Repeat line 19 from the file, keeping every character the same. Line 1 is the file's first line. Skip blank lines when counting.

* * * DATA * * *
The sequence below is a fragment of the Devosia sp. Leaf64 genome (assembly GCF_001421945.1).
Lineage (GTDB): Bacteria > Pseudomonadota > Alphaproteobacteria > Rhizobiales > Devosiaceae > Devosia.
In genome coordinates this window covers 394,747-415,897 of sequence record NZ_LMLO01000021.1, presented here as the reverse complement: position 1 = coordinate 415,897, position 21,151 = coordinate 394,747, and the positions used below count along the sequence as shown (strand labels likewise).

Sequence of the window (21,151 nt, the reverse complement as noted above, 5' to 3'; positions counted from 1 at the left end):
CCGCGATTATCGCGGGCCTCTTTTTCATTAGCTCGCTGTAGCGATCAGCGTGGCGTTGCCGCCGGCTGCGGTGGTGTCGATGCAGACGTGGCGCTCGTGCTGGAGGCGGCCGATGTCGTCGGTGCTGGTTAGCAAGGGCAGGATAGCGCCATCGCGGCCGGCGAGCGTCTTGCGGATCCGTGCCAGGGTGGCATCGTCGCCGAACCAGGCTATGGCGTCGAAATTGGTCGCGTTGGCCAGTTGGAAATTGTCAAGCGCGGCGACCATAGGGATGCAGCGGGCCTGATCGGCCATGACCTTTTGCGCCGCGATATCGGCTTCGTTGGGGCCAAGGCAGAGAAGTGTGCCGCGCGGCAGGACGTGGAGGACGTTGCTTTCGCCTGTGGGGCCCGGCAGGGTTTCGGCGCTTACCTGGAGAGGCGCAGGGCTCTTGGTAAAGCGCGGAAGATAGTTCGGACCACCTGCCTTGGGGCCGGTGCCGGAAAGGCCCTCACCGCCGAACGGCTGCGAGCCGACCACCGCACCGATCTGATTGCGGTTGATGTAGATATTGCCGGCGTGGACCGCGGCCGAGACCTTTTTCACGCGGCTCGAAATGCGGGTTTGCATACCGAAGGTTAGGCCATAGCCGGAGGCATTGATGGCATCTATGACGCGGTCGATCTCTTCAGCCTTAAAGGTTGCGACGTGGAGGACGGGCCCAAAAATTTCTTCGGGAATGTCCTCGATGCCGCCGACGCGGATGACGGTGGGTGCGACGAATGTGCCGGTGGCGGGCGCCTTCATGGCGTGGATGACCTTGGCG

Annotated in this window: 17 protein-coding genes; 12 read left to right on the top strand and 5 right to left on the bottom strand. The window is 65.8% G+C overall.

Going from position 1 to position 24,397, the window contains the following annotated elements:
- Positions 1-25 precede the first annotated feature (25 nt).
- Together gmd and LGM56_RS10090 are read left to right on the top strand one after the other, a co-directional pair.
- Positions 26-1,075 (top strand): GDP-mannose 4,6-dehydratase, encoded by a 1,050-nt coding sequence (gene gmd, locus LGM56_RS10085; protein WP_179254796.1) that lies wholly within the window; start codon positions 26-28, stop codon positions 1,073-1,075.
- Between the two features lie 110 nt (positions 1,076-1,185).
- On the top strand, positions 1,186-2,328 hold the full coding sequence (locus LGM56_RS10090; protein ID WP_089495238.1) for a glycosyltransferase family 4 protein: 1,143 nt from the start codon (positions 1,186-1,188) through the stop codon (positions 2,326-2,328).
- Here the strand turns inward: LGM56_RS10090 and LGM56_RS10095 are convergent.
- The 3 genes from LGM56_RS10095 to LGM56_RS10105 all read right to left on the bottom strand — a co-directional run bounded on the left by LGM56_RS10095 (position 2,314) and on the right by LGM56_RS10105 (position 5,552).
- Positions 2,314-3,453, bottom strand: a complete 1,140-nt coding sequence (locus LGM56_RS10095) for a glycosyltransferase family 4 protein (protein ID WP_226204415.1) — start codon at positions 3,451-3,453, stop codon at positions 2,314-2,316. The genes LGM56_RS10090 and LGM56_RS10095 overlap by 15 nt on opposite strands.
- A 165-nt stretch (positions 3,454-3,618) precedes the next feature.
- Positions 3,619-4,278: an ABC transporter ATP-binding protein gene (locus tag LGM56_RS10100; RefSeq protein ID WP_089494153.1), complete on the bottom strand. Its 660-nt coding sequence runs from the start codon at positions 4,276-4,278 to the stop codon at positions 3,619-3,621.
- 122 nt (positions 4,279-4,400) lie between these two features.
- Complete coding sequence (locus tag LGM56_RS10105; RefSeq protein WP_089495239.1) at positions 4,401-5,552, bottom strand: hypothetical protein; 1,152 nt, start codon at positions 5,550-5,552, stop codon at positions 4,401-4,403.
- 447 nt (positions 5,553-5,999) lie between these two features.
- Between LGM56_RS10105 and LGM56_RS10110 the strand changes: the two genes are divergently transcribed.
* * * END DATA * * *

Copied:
- Complete coding sequence (locus tag LGM56_RS10105; RefSeq protein WP_089495239.1) at positions 4,401-5,552, bottom strand: hypothetical protein; 1,152 nt, start codon at positions 5,550-5,552, stop codon at positions 4,401-4,403.